The case is going as we expected and there have been no surprises. Many members have asked why the Department of Work and Pension (DWP) and HM Treasury (HMT) are involved in the case.
The Government applied, very late in the day, to intervene in the proceedings. They were given permission to do so by the Court on 25 May.
Intervention by the DWP was always to be expected – the only surprise is that they took so long to make their application. It consulted the pensions community on methods of equalisation in 2012, and proposed a method which is quite similar to the Union’s preferred method. The consultation was met with horror. The proposal was withdrawn and replaced in 2016 with another, easier, method which achieves overall actuarial equivalence between the sexes. It is what has been labelled as one of the variants of method D in these proceedings (we will set out the varies methods of equalisation in our next email). The pensions industry was happy with it; but it does not achieve equality in every case, and neither we nor the Banks support it. The DWP wants to speak in its defence, if only so that it can be seen to have done so.
The Treasury’s application was unexpected. Whatever policy-based reasons it offered (which were very thin) it is clear that its real interest is as the paymaster of the public service pension schemes such as the civil service, NHS, teachers, local government etc. They provide benefits which are nearly equalised for GMP inequality, but not quite.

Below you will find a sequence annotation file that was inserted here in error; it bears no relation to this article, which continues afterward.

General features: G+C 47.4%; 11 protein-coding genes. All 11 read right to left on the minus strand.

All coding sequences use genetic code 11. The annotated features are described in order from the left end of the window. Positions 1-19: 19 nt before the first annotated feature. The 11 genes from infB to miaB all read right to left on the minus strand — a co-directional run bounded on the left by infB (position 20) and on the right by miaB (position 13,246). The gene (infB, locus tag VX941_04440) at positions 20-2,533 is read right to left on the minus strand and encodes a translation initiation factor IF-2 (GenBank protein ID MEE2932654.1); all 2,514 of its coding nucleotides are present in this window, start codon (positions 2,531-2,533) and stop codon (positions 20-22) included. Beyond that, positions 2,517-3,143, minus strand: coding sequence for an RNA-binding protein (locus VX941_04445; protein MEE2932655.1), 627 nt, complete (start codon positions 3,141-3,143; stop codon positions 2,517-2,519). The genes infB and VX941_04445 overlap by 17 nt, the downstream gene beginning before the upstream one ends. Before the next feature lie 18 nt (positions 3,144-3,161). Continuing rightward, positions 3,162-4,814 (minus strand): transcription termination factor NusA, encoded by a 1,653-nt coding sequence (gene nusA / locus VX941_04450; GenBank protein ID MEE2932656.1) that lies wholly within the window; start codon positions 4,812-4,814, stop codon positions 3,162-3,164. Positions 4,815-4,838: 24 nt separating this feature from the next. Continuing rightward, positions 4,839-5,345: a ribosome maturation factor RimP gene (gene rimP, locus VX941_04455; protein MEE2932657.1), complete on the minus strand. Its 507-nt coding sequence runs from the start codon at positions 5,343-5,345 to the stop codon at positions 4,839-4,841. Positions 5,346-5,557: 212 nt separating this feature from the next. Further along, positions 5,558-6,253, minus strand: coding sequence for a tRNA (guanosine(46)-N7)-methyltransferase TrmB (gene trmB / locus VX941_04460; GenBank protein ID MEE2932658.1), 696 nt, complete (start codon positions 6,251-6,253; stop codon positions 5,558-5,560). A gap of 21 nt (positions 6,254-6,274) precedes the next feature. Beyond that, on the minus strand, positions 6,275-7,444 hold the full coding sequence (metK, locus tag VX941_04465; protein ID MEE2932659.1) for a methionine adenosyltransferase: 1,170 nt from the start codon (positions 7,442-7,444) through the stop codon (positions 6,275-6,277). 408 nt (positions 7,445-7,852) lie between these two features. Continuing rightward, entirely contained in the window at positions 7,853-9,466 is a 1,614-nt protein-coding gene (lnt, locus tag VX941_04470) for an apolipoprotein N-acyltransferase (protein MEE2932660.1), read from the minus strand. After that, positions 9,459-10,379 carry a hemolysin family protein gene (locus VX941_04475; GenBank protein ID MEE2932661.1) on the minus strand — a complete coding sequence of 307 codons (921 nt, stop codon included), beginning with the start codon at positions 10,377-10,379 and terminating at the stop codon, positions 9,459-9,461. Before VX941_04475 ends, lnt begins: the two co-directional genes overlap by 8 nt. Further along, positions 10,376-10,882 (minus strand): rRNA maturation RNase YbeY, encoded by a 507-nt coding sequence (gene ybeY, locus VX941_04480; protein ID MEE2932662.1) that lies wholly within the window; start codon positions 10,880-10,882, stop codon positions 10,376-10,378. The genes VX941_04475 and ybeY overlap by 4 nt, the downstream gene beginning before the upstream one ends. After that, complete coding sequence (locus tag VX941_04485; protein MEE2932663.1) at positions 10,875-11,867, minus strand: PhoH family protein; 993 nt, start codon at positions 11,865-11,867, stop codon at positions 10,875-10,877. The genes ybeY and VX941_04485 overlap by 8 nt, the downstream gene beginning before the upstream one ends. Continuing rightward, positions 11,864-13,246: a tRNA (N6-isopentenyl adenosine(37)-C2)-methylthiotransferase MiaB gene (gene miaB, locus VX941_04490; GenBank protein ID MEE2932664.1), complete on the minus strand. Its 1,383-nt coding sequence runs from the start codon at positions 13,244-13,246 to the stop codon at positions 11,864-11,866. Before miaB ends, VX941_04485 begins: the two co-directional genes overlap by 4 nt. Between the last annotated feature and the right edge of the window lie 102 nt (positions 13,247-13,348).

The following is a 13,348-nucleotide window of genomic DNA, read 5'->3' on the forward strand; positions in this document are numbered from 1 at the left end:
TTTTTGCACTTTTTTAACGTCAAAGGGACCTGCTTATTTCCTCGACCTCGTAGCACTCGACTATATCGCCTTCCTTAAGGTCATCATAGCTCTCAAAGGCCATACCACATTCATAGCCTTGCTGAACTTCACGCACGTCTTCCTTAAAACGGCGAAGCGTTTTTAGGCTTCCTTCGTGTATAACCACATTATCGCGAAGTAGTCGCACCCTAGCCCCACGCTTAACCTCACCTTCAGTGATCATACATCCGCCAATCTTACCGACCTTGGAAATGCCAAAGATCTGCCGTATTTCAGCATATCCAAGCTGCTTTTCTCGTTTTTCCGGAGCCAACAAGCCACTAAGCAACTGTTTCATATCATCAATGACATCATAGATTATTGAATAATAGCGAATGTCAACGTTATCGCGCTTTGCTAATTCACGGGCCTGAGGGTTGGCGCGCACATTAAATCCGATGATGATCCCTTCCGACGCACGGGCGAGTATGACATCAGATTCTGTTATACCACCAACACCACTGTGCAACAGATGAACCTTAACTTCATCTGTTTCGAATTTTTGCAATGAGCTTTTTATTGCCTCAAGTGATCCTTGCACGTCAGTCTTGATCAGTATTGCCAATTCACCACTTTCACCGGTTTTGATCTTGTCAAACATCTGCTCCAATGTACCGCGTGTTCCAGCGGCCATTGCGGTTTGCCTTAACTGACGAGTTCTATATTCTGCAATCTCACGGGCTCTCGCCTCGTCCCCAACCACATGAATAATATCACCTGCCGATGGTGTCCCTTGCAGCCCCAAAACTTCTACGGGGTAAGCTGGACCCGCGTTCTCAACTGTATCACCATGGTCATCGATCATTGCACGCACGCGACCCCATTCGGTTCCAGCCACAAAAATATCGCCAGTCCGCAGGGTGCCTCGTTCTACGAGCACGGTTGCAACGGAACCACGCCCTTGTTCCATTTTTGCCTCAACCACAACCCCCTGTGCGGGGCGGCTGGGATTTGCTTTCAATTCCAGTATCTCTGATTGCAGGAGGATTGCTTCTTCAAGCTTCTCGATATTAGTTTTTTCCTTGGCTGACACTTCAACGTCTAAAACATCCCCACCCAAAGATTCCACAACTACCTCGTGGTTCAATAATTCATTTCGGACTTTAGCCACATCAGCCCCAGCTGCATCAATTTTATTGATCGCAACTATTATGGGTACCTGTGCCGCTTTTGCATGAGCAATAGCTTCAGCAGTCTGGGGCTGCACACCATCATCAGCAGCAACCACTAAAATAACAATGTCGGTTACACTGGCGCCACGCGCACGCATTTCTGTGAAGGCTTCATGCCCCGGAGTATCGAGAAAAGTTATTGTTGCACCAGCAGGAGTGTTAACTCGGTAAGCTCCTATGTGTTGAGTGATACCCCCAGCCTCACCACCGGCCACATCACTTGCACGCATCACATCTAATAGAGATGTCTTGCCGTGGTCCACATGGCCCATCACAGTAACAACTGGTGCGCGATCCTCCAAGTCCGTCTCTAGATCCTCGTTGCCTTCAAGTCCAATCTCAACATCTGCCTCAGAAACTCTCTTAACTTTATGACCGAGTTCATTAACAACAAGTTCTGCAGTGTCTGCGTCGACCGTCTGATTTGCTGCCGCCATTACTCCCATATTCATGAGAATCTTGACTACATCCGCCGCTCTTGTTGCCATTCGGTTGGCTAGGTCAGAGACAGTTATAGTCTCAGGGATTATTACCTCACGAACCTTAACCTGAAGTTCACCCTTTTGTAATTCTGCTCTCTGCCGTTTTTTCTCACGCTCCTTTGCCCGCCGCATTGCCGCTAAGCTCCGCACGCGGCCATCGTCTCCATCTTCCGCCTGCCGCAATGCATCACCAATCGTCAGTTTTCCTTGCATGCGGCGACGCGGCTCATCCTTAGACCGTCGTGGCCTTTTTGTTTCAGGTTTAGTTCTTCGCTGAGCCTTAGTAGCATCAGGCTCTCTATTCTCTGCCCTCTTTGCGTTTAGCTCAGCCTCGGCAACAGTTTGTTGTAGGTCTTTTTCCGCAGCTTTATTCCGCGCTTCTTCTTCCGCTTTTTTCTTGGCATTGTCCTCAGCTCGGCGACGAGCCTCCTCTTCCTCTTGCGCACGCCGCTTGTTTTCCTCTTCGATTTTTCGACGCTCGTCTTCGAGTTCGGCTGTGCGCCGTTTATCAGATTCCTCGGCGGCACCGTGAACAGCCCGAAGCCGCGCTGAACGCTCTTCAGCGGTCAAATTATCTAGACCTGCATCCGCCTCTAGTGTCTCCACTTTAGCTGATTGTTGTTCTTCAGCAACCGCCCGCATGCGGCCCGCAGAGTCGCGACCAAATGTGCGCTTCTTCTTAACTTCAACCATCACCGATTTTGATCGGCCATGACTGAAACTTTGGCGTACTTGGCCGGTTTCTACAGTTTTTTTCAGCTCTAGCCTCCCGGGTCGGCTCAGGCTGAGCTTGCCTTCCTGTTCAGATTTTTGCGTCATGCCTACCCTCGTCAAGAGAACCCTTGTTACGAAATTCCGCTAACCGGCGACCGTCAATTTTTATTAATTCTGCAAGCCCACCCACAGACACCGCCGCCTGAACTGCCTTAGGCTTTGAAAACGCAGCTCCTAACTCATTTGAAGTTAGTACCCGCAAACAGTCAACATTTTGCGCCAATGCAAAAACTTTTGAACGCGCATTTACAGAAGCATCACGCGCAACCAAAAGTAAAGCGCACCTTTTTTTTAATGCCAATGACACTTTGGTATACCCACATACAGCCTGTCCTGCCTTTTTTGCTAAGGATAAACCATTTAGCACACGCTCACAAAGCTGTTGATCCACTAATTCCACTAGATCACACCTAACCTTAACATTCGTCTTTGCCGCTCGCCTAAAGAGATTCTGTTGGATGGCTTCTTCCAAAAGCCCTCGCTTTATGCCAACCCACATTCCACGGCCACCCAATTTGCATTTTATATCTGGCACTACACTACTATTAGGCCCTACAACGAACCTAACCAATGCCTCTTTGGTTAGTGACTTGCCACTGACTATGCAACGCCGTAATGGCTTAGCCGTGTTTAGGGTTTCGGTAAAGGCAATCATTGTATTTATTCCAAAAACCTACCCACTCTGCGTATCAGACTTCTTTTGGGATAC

The Treasury’s main concern is that the Court does not reach a conclusion that there is only one proper method of equalising, and that one method rules out what it has been doing since the mid-1970s. All of the other parties have said that we are not concerned to find out if the Treasury’s method is correct or not: we just want to find out about the methods which we, the Banks and the Trustee believe might be correct.
The DWP’s and the Treasury’s stated position is therefore that they do not want the Court to rule anything out and want it to stop at saying which of the methods the parties have put forward are lawful, whilst leaving open the possibility that there may be some others as well. We suspect that the court will try to avoid straying into public sector territory, but if you cut to the core of the issue, we say that there is in fact only one correct method, and it is not the Treasury’s.
The Government has always been a strong advocate of the position that pension schemes must equalise for the effects of GMPs, and on that question at least it supports the Union’s position.